Tjutangku Tjukurrpa is in the Luritja language, and means “everyone’s dreamings”.
Aboriginal women from remote Central Australian communities make artworks ranging from painted journal/diary covers to bead necklaces and punu (wood carvings), clapsticks, conference bags and pannikins.
The aim of Tjutangku Tjukurrpa is to enable people who are ‘stuck’ in Alice Springs and isolated from family support in their home community, the opportunity to help themselves through Waltja and generate an immediate source of income.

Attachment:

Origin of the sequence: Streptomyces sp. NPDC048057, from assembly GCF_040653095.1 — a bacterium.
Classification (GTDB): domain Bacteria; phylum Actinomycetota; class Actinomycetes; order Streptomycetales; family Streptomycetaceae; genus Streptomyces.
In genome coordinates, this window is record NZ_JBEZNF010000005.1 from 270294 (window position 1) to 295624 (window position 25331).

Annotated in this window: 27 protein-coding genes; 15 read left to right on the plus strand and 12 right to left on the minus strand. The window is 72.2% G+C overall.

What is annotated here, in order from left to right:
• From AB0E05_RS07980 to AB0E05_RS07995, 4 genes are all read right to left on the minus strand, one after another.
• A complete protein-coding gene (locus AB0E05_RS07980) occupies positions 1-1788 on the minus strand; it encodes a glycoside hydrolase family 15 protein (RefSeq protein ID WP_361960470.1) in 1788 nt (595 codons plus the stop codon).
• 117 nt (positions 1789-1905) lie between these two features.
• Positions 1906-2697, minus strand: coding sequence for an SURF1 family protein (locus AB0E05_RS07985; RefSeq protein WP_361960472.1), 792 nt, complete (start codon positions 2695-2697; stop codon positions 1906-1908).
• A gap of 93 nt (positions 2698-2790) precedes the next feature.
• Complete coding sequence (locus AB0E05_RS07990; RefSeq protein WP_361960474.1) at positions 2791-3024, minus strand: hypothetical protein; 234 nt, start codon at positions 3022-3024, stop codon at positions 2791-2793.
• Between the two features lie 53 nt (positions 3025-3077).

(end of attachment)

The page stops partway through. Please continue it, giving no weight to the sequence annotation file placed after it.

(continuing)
When the women are making artworks, they are strong in their own identity, are happy and relaxed, and enjoy being able to choose which stories they tell, and the way they tell them through art. They earn a standard payment which is determined by Waltja Directors.
“I feel happy, relaxed, when I am painting.”
“I feel proud when we sell diary covers. We make some money for Waltja.”
Over 500 people each year are involved in Tjutangku Tjukurrpa, sharing traditional art skills across generations (seed jewellery, wood burning and carving and traditional paint styles) and incorporating and exploring modern art forms, including free paint styles and colours, bead jewellery, bush toys.
Sales of the artworks help to support Waltja’s good work with families.
Tjutangku Tjukurrpa is all about sharing everyone’s Dreaming stories and keeping culture strong.